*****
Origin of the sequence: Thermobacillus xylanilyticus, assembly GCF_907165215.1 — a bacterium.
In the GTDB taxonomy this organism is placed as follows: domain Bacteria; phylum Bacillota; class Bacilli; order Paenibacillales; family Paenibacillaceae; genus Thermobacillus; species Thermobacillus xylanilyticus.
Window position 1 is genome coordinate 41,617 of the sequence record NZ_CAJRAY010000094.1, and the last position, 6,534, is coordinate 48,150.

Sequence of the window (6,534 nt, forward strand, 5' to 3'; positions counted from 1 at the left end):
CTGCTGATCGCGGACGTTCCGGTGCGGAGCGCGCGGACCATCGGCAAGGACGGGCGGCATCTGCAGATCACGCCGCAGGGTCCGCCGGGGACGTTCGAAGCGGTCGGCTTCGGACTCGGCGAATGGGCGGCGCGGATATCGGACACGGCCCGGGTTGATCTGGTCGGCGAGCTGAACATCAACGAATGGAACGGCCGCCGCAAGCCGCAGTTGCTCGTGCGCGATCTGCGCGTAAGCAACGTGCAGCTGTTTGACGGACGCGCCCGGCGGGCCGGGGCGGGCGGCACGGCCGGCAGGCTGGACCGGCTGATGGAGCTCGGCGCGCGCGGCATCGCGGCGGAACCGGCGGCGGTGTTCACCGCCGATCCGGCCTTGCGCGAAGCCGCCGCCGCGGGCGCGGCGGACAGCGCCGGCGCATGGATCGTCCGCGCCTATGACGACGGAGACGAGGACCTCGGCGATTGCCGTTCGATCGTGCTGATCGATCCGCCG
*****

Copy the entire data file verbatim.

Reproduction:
Origin of the sequence: Thermobacillus xylanilyticus, assembly GCF_907165215.1 — a bacterium.
In the GTDB taxonomy this organism is placed as follows: domain Bacteria; phylum Bacillota; class Bacilli; order Paenibacillales; family Paenibacillaceae; genus Thermobacillus; species Thermobacillus xylanilyticus.
Window position 1 is genome coordinate 41,617 of the sequence record NZ_CAJRAY010000094.1, and the last position, 6,534, is coordinate 48,150.

Sequence of the window (6,534 nt, forward strand, 5' to 3'; positions counted from 1 at the left end):
CTGCTGATCGCGGACGTTCCGGTGCGGAGCGCGCGGACCATCGGCAAGGACGGGCGGCATCTGCAGATCACGCCGCAGGGTCCGCCGGGGACGTTCGAAGCGGTCGGCTTCGGACTCGGCGAATGGGCGGCGCGGATATCGGACACGGCCCGGGTTGATCTGGTCGGCGAGCTGAACATCAACGAATGGAACGGCCGCCGCAAGCCGCAGTTGCTCGTGCGCGATCTGCGCGTAAGCAACGTGCAGCTGTTTGACGGACGCGCCCGGCGGGCCGGGGCGGGCGGCACGGCCGGCAGGCTGGACCGGCTGATGGAGCTCGGCGCGCGCGGCATCGCGGCGGAACCGGCGGCGGTGTTCACCGCCGATCCGGCCTTGCGCGAAGCCGCCGCCGCGGGCGCGGCGGACAGCGCCGGCGCATGGATCGTCCGCGCCTATGACGACGGAGACGAGGACCTCGGCGATTGCCGTTCGATCGTGCTGATCGATCCGCCG